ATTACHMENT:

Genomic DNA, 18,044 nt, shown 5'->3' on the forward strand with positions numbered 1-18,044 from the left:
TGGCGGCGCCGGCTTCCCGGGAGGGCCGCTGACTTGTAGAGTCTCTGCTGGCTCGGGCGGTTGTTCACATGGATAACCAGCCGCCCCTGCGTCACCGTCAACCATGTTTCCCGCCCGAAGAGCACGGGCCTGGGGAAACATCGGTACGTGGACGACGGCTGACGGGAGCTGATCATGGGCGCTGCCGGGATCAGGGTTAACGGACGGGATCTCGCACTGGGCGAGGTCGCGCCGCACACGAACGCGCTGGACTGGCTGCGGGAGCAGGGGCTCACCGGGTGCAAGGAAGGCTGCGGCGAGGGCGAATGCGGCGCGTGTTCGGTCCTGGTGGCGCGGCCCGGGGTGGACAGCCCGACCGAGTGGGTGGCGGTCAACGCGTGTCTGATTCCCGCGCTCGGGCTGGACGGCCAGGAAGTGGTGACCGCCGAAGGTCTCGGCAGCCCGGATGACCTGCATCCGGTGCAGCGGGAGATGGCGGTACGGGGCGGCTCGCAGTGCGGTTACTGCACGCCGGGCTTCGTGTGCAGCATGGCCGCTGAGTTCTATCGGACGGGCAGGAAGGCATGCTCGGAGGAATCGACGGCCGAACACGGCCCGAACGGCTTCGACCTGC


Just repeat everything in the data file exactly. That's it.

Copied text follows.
Genomic DNA, 18,044 nt, shown 5'->3' on the forward strand with positions numbered 1-18,044 from the left:
TGGCGGCGCCGGCTTCCCGGGAGGGCCGCTGACTTGTAGAGTCTCTGCTGGCTCGGGCGGTTGTTCACATGGATAACCAGCCGCCCCTGCGTCACCGTCAACCATGTTTCCCGCCCGAAGAGCACGGGCCTGGGGAAACATCGGTACGTGGACGACGGCTGACGGGAGCTGATCATGGGCGCTGCCGGGATCAGGGTTAACGGACGGGATCTCGCACTGGGCGAGGTCGCGCCGCACACGAACGCGCTGGACTGGCTGCGGGAGCAGGGGCTCACCGGGTGCAAGGAAGGCTGCGGCGAGGGCGAATGCGGCGCGTGTTCGGTCCTGGTGGCGCGGCCCGGGGTGGACAGCCCGACCGAGTGGGTGGCGGTCAACGCGTGTCTGATTCCCGCGCTCGGGCTGGACGGCCAGGAAGTGGTGACCGCCGAAGGTCTCGGCAGCCCGGATGACCTGCATCCGGTGCAGCGGGAGATGGCGGTACGGGGCGGCTCGCAGTGCGGTTACTGCACGCCGGGCTTCGTGTGCAGCATGGCCGCTGAGTTCTATCGGACGGGCAGGAAGGCATGCTCGGAGGAATCGACGGCCGAACACGGCCCGAACGGCTTCGACCTGC